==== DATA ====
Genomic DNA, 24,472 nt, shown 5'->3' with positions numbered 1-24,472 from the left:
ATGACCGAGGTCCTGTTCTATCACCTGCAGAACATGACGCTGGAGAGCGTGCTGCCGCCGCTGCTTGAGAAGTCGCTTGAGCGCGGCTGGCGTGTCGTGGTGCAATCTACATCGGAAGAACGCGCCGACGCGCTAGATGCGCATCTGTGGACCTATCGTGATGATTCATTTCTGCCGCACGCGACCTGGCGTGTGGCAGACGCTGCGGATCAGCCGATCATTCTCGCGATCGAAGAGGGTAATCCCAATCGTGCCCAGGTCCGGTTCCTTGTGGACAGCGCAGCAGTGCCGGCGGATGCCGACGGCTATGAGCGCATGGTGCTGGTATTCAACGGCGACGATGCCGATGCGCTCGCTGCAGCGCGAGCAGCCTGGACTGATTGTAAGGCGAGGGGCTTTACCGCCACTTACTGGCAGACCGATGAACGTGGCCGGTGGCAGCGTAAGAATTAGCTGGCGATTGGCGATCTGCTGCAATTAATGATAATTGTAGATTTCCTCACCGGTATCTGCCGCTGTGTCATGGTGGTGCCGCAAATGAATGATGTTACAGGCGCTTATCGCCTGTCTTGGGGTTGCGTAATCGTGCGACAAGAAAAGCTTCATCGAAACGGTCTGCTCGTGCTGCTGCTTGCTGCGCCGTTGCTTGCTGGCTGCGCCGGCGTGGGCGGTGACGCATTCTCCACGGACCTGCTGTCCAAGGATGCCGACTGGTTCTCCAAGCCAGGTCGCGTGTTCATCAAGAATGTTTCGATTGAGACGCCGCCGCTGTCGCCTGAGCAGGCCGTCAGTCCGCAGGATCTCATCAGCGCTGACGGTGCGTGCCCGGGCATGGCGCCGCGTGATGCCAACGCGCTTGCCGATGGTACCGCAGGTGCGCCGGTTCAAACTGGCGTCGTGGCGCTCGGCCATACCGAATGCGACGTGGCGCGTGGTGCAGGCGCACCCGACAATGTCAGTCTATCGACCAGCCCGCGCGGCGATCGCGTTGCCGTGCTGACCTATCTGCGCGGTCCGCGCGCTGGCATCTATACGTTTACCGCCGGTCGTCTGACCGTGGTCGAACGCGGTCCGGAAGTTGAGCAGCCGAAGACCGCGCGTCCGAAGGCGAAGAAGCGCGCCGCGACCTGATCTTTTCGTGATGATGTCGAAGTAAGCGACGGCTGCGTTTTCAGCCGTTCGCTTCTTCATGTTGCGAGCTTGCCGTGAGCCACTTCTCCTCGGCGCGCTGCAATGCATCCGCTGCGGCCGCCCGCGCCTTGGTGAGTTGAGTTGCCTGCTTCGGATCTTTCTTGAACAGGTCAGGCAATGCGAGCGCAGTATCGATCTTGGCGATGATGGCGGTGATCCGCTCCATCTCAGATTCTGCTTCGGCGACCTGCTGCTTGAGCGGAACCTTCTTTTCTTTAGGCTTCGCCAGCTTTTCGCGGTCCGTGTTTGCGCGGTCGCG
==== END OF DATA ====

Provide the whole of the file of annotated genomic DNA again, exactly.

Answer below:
Genomic DNA, 24,472 nt, shown 5'->3' with positions numbered 1-24,472 from the left:
ATGACCGAGGTCCTGTTCTATCACCTGCAGAACATGACGCTGGAGAGCGTGCTGCCGCCGCTGCTTGAGAAGTCGCTTGAGCGCGGCTGGCGTGTCGTGGTGCAATCTACATCGGAAGAACGCGCCGACGCGCTAGATGCGCATCTGTGGACCTATCGTGATGATTCATTTCTGCCGCACGCGACCTGGCGTGTGGCAGACGCTGCGGATCAGCCGATCATTCTCGCGATCGAAGAGGGTAATCCCAATCGTGCCCAGGTCCGGTTCCTTGTGGACAGCGCAGCAGTGCCGGCGGATGCCGACGGCTATGAGCGCATGGTGCTGGTATTCAACGGCGACGATGCCGATGCGCTCGCTGCAGCGCGAGCAGCCTGGACTGATTGTAAGGCGAGGGGCTTTACCGCCACTTACTGGCAGACCGATGAACGTGGCCGGTGGCAGCGTAAGAATTAGCTGGCGATTGGCGATCTGCTGCAATTAATGATAATTGTAGATTTCCTCACCGGTATCTGCCGCTGTGTCATGGTGGTGCCGCAAATGAATGATGTTACAGGCGCTTATCGCCTGTCTTGGGGTTGCGTAATCGTGCGACAAGAAAAGCTTCATCGAAACGGTCTGCTCGTGCTGCTGCTTGCTGCGCCGTTGCTTGCTGGCTGCGCCGGCGTGGGCGGTGACGCATTCTCCACGGACCTGCTGTCCAAGGATGCCGACTGGTTCTCCAAGCCAGGTCGCGTGTTCATCAAGAATGTTTCGATTGAGACGCCGCCGCTGTCGCCTGAGCAGGCCGTCAGTCCGCAGGATCTCATCAGCGCTGACGGTGCGTGCCCGGGCATGGCGCCGCGTGATGCCAACGCGCTTGCCGATGGTACCGCAGGTGCGCCGGTTCAAACTGGCGTCGTGGCGCTCGGCCATACCGAATGCGACGTGGCGCGTGGTGCAGGCGCACCCGACAATGTCAGTCTATCGACCAGCCCGCGCGGCGATCGCGTTGCCGTGCTGACCTATCTGCGCGGTCCGCGCGCTGGCATCTATACGTTTACCGCCGGTCGTCTGACCGTGGTCGAACGCGGTCCGGAAGTTGAGCAGCCGAAGACCGCGCGTCCGAAGGCGAAGAAGCGCGCCGCGACCTGATCTTTTCGTGATGATGTCGAAGTAAGCGACGGCTGCGTTTTCAGCCGTTCGCTTCTTCATGTTGCGAGCTTGCCGTGAGCCACTTCTCCTCGGCGCGCTGCAATGCATCCGCTGCGGCCGCCCGCGCCTTGGTGAGTTGAGTTGCCTGCTTCGGATCTTTCTTGAACAGGTCAGGCAATGCGAGCGCAGTATCGATCTTGGCGATGATGGCGGTGATCCGCTCCATCTCAGATTCTGCTTCGGCGACCTGCTGCTTGAGCGGAACCTTCTTTTCTTTAGGCTTCGCCAGCTTTTCGCGGTCCGTGTTTGCGCGGTCGCG